I had read about this plant in seed and garden catalogs, and it has been on my 'some day' list for a while. It's a small, shrubby plant, actually, it's a Honeysuckle, that originates from Siberia. It produces a cylindrical, deep blue/purple berry that is edible, and supposed to taste a lot like blueberries. In our alkaline soil, blueberries are difficult to grow. On the other hand, you have to have two varieties of Honeyberry for cross pollination, and starter plants run about $20 apiece. Since I don't know if they'll do well here, they have remained on the 'some day' list.
Enter Freecycle. A lady offered two Honeyberry plants because she only does container gardening, and they don't really produce enough to warrant the space they are taking up in her garden. She was pretty specific in her posting - if you don't know what these are, don't say you want them. If you haven't been gardening for a while in this climate, please don't take these just because they are free. So, I wrote her, described our experiences here, and we arranged for pickup this past Saturday.
I have never done container gardening. I really wish I had taken my camera with me, because her garden is truly amazing! She lives a little bit up in the mountains, pretty much on a rock face. There is no soil, so she has containers everywhere, bursting with flowers, herbs, vegetables - she even has dwarf fruit trees in pots! Her 'pots' are those 18 gallon size Rubbermaid containers. I was truly amazed at the variety of beautiful, healthy things she is growing there. (Again, I wish I had taken my camera!)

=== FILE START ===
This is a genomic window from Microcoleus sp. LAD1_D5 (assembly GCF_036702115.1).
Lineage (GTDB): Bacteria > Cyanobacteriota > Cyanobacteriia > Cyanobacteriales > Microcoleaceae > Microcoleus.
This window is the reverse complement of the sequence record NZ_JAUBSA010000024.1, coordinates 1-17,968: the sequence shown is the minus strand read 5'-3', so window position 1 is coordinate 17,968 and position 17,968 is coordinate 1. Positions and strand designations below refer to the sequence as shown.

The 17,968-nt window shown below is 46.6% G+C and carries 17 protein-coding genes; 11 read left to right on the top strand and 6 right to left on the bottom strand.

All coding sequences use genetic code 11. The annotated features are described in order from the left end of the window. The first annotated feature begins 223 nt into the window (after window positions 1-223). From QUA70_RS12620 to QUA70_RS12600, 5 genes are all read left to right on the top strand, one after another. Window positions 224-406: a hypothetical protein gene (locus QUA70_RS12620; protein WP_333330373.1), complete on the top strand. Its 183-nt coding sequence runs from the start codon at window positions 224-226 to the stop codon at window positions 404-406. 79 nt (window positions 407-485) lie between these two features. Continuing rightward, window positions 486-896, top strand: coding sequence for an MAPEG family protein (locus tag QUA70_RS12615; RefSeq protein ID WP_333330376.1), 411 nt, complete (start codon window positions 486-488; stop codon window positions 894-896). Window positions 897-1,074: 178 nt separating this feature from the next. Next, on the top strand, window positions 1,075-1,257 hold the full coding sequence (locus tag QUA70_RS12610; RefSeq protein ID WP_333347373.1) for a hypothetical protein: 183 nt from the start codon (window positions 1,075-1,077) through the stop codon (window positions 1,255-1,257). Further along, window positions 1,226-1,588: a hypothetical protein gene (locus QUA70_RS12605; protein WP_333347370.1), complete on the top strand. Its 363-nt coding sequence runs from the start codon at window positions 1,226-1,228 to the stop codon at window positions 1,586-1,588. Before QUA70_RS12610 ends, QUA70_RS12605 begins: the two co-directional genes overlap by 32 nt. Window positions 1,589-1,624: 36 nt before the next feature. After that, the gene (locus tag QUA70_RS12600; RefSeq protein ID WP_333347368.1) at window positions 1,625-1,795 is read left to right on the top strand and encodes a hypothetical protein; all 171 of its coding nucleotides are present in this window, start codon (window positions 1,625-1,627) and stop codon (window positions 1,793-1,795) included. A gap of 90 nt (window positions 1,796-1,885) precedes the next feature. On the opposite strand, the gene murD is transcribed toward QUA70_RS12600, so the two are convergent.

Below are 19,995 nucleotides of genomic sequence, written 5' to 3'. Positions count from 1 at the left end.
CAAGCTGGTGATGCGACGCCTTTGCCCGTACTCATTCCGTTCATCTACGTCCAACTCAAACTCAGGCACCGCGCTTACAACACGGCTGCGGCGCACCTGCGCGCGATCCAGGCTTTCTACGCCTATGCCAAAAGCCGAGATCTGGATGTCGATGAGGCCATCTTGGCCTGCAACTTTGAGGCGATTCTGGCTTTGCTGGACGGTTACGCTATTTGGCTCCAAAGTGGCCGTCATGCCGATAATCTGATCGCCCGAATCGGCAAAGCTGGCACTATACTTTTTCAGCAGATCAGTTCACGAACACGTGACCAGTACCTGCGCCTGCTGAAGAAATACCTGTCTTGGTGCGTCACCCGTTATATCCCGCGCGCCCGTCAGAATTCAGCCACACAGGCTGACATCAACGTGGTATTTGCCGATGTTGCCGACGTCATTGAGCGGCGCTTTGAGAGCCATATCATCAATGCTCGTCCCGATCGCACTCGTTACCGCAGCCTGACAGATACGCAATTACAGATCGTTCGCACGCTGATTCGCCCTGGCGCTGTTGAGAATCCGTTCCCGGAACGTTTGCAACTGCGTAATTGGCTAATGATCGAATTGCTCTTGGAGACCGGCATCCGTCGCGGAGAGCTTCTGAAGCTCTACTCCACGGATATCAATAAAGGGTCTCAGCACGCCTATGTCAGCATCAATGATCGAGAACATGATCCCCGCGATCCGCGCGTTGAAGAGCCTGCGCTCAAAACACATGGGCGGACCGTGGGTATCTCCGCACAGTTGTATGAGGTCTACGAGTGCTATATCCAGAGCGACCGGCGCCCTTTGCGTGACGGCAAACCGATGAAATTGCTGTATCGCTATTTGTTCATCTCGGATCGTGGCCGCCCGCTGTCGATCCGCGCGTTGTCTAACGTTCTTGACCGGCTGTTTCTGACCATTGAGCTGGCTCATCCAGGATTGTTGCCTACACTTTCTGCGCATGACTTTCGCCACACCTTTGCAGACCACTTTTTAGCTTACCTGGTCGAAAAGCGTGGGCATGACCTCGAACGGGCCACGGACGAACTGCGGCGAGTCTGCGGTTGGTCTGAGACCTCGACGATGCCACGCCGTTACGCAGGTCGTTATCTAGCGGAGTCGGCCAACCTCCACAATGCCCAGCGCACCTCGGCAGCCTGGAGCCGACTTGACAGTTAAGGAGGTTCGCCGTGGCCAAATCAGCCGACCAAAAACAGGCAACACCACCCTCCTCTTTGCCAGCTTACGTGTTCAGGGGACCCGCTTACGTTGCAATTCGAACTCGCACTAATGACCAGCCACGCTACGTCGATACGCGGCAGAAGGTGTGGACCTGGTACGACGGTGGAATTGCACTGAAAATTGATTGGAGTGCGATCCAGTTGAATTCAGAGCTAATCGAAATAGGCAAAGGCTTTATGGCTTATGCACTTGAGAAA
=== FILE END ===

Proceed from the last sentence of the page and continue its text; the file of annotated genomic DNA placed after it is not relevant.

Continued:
So, we put the Honeyberries in my truck, then she gave me a full tour of her gardens. I met her sweet dog (who insisted I throw his tennis ball every few minutes) and all her adorable cats, including Boris, who just had surgery and must remain indoors, but kept finding his way out to sun on a rock (hee hee!). As we walked through the garden, she offered me a couple of other things too, so now I have starts for a really tall, gorgeous variety of Catmint and a deliciously fragrant medicinal herb called Sweet Annie.
I took her a couple bars of homemade soap as a token 'thank you'...but the more we talked, the more we clicked. I have some 5 gallon size nursery containers that we got when we purchased trees or shrubs, so she is going to drive out here one day soon, see our place and get the containers. Come fall, I've offered to bring her some apples, provided we get through the season without too much hail or squirrel damage. We're going to keep in touch regarding plants and gardening and all that. I meet the nicest people on Freecycle!
Oh, and the Honeyberries? They are beautiful plants, and they had some berries on them. I tasted a couple, and they are very much like blueberries. Little "Eagle Eye" spotted every berry that remained, and ate them all. The next morning, she checked the plants again, and she was sad that there weren't more berries for her. Patience, grasshopper!
These are the plants:
And the berries:
And a certain Someone searching for every berry she can get hold of!
We haven't put them in the ground yet. I'm doing a little more research about what they like and don't like as far as sun exposure and shade are concerned. For now, we have them in the containers, nestled between some lilac bushes and some juniper trees. They seem pretty happy there...and it may become their permanent home. Meanwhile, I'm looking into air-layering to propagate more plants of both varieities. Eventually, I'd love to have several!